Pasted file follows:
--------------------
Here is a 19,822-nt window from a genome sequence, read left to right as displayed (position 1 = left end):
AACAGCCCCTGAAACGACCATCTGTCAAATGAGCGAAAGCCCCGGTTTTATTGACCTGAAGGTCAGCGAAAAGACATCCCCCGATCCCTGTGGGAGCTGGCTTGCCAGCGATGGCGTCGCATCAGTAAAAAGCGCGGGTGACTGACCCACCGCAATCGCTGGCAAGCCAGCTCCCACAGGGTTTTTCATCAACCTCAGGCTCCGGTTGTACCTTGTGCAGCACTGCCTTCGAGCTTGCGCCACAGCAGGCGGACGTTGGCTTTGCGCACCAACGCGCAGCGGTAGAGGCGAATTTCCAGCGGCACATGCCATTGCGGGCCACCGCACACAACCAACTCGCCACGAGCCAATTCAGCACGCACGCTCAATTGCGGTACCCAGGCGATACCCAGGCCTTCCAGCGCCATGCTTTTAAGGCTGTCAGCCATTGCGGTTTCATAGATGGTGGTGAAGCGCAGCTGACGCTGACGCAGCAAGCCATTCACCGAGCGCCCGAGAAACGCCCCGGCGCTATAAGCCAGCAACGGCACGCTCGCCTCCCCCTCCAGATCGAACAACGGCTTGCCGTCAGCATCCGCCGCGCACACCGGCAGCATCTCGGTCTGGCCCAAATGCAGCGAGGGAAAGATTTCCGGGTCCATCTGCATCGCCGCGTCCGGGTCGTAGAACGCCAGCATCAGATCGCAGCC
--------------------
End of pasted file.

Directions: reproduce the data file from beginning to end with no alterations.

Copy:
Here is a 19,822-nt window from a genome sequence, read left to right as displayed (position 1 = left end):
AACAGCCCCTGAAACGACCATCTGTCAAATGAGCGAAAGCCCCGGTTTTATTGACCTGAAGGTCAGCGAAAAGACATCCCCCGATCCCTGTGGGAGCTGGCTTGCCAGCGATGGCGTCGCATCAGTAAAAAGCGCGGGTGACTGACCCACCGCAATCGCTGGCAAGCCAGCTCCCACAGGGTTTTTCATCAACCTCAGGCTCCGGTTGTACCTTGTGCAGCACTGCCTTCGAGCTTGCGCCACAGCAGGCGGACGTTGGCTTTGCGCACCAACGCGCAGCGGTAGAGGCGAATTTCCAGCGGCACATGCCATTGCGGGCCACCGCACACAACCAACTCGCCACGAGCCAATTCAGCACGCACGCTCAATTGCGGTACCCAGGCGATACCCAGGCCTTCCAGCGCCATGCTTTTAAGGCTGTCAGCCATTGCGGTTTCATAGATGGTGGTGAAGCGCAGCTGACGCTGACGCAGCAAGCCATTCACCGAGCGCCCGAGAAACGCCCCGGCGCTATAAGCCAGCAACGGCACGCTCGCCTCCCCCTCCAGATCGAACAACGGCTTGCCGTCAGCATCCGCCGCGCACACCGGCAGCATCTCGGTCTGGCCCAAATGCAGCGAGGGAAAGATTTCCGGGTCCATCTGCATCGCCGCGTCCGGGTCGTAGAACGCCAGCATCAGATCGCAGCC